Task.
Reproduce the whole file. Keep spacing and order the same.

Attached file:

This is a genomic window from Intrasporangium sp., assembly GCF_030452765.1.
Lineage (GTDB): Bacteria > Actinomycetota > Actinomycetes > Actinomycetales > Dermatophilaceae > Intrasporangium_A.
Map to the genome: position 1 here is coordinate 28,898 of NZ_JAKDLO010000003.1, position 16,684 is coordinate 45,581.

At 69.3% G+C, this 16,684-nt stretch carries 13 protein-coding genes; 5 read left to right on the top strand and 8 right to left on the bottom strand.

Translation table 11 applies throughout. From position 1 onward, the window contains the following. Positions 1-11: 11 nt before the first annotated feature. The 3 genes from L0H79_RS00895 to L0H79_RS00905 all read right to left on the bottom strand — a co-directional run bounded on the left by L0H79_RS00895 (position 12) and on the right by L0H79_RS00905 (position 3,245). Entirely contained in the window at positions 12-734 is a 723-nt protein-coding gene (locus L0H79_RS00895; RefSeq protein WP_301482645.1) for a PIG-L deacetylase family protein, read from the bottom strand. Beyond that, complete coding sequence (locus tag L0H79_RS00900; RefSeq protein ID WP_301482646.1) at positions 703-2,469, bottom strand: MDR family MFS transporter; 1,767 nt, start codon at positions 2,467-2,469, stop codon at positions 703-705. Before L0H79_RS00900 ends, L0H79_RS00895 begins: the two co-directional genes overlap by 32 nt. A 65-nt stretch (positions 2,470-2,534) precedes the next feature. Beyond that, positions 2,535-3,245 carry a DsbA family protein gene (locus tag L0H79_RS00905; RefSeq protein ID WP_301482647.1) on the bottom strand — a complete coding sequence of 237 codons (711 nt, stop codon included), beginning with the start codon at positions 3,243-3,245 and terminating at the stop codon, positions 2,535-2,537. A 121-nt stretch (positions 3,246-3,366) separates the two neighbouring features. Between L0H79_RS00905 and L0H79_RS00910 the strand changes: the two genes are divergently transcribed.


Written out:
This is a genomic window from Intrasporangium sp., assembly GCF_030452765.1.
Lineage (GTDB): Bacteria > Actinomycetota > Actinomycetes > Actinomycetales > Dermatophilaceae > Intrasporangium_A.
Map to the genome: position 1 here is coordinate 28,898 of NZ_JAKDLO010000003.1, position 16,684 is coordinate 45,581.

At 69.3% G+C, this 16,684-nt stretch carries 13 protein-coding genes; 5 read left to right on the top strand and 8 right to left on the bottom strand.

Translation table 11 applies throughout. From position 1 onward, the window contains the following. Positions 1-11: 11 nt before the first annotated feature. The 3 genes from L0H79_RS00895 to L0H79_RS00905 all read right to left on the bottom strand — a co-directional run bounded on the left by L0H79_RS00895 (position 12) and on the right by L0H79_RS00905 (position 3,245). Entirely contained in the window at positions 12-734 is a 723-nt protein-coding gene (locus L0H79_RS00895; RefSeq protein WP_301482645.1) for a PIG-L deacetylase family protein, read from the bottom strand. Beyond that, complete coding sequence (locus tag L0H79_RS00900; RefSeq protein ID WP_301482646.1) at positions 703-2,469, bottom strand: MDR family MFS transporter; 1,767 nt, start codon at positions 2,467-2,469, stop codon at positions 703-705. Before L0H79_RS00900 ends, L0H79_RS00895 begins: the two co-directional genes overlap by 32 nt. A 65-nt stretch (positions 2,470-2,534) precedes the next feature. Beyond that, positions 2,535-3,245 carry a DsbA family protein gene (locus tag L0H79_RS00905; RefSeq protein ID WP_301482647.1) on the bottom strand — a complete coding sequence of 237 codons (711 nt, stop codon included), beginning with the start codon at positions 3,243-3,245 and terminating at the stop codon, positions 2,535-2,537. A 121-nt stretch (positions 3,246-3,366) separates the two neighbouring features. Between L0H79_RS00905 and L0H79_RS00910 the strand changes: the two genes are divergently transcribed.